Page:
That isn’t necessarily a bad thing. As I wrote here, the main obstacle to change is yourself. We will die for the familiar. We tend not to want to jump until we have some fantasy requirement called ‘sufficient information’ that will relieve our discomfort with the unfamiliarity embodied in the future. Information, we think, reduces risk. But as Justin Mamis points out in The Nature of Risk, by the time you have collected ‘sufficient information’ the time has passed when you could profit by it. And from lost opportunity comes opportunity cost. You can waste your life waiting for ‘sufficient information.’ It is in fact a less risky and potentially more profitable strategy to go ahead with whatever information you’ve got and keep your eye on how things unfold, ready to respond to whatever the world coughs up next. Adventure is made of this.

Adventure is made of this

Some practical upshots, then?

Well, for one, long-term projects for changing your world clearly involve changes in yourself. So take charge of them. Decide what changes you want to see in you and Metamophose your way through, understanding that you do so from a position of insufficient information which comes as standard.

Metamorphosis can be difficult to measure. ‘More money’ can (and should) be quantified, but ‘greater capacity to enjoy wealth’ is a bit harder to put your finger on. You can begin by recording current signs that you enjoy your wealth, but they will become useful only some time down the line when you can compare with your future current signs of enjoying wealth. Of course, by then, your whole outlook on wealth may have changed. Heh.

Likewise, ‘a loving relationship’ is impossible to quantify but you have some idea what it looks like, yes? Pro tip: the mere act of trying to work out what a loving relationship is can change the way you think about relationships radically. The analyser is part of the phenomenon being analysed. Who knew?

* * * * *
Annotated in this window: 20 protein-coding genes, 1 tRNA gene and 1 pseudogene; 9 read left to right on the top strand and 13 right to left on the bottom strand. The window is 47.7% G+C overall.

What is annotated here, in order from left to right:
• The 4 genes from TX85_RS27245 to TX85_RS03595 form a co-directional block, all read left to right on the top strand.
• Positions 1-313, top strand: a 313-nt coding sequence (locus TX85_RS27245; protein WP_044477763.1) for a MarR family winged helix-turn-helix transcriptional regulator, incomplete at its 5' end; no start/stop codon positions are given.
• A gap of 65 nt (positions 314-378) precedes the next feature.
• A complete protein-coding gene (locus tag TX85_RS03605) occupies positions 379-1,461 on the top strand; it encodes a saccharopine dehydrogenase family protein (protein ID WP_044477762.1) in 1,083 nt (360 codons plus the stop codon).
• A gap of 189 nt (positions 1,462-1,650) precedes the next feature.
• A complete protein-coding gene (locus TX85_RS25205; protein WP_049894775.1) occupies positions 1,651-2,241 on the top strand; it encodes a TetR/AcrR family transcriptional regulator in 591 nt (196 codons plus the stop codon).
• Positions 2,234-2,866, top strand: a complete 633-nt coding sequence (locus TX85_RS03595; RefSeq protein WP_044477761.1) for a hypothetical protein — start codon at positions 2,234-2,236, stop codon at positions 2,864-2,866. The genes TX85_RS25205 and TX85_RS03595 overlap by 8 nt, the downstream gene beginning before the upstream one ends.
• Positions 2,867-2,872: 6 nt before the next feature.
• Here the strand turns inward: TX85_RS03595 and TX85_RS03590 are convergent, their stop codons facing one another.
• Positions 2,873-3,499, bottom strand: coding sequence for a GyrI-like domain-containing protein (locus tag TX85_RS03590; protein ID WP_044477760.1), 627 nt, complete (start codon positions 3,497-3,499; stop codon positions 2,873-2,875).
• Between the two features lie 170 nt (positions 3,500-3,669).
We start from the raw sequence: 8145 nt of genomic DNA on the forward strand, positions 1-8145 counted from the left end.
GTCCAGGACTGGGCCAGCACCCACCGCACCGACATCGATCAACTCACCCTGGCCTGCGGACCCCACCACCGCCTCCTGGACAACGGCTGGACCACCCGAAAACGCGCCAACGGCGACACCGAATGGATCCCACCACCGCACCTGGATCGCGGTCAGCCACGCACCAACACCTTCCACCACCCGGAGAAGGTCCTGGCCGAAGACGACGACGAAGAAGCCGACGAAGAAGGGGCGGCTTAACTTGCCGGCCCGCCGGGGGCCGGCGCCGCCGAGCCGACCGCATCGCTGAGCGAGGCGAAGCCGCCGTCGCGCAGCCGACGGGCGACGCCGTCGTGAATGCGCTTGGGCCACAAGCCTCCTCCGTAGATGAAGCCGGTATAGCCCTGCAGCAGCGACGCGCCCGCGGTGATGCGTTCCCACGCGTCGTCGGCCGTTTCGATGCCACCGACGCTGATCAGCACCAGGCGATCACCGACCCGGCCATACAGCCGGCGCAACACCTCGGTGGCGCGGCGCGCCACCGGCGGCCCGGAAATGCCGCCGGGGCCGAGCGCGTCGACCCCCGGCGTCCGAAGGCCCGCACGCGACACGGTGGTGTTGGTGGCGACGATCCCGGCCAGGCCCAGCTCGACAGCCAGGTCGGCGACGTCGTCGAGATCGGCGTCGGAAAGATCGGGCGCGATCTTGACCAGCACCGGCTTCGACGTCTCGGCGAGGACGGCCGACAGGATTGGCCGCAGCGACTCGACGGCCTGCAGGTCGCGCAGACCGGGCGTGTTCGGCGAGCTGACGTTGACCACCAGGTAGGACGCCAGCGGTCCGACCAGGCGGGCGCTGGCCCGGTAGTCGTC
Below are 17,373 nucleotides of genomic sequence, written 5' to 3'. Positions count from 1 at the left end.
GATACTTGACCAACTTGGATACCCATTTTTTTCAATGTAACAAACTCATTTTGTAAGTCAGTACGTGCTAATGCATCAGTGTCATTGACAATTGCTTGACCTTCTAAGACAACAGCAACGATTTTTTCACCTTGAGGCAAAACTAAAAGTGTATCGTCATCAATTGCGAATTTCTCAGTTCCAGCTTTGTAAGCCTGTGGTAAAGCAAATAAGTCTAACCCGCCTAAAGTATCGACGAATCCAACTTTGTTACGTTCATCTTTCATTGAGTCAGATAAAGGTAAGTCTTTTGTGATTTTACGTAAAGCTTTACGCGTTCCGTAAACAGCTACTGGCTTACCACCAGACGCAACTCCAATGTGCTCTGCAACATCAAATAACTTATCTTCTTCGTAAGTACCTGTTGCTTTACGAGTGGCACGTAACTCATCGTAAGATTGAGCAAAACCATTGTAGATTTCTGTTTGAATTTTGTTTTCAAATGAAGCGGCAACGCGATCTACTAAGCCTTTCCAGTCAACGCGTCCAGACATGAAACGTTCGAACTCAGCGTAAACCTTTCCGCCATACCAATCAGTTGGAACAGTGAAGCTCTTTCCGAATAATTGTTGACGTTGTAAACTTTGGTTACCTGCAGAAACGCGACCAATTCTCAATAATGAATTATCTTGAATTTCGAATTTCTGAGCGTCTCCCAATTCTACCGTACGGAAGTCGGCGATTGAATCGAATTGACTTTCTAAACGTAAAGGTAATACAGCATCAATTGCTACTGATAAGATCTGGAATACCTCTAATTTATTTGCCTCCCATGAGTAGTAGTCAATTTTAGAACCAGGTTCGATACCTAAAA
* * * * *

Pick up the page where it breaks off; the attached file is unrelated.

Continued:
Even Illumination has its recognisable features as the initiatory process so it makes sense to be aware of them.

Considering your direction as a process, it helps to be sure you enjoy each step of the process as far as possible. If you don’t you will tend to ignore your present, which bodes ill for if and when you actually arrive and worse for those journeys which are without end, as you will have entrained yourself not to be present at the time. Secondly, having an unpleasant journey creates the temptation to cut corners and ignore risks and problems. I wouldn’t. Especially not with Illumination. Thirdly, a horrible journey is one you’re most likely to give up. So stick to the game plan, go gently over the speed bumps and make it fun, eh?

None of these considerations are to legitimise the common cop-out of ‘working towards’ some dream future condition. You know, where I want to feel I’m doing something about my shit life/overweight/overspending/whatever while not actually making any changes to lifestyle/spending habits/company/etc. so I do magic rituals instead. I buy a special thingy, invoke all the gods, summon all the helpers, charge all the sigils- well, the Fairy Godmother isn’t coming and even your own magic wand won’t substitute for you knuckling down and making visible changes to your life to support your new direction.

Having said all that, we can now agree on the value of penetrating self-examination and divination to discern and set our course, of invoking and calling upon allies human and spirit to aid us in our endeavour, of casting enchantments to nudge the odds our way at each point, of patient progress and conscientious logging of that progress in journal, of watchfulness for those cosmic cough-ups and the flexibility to alter course in response.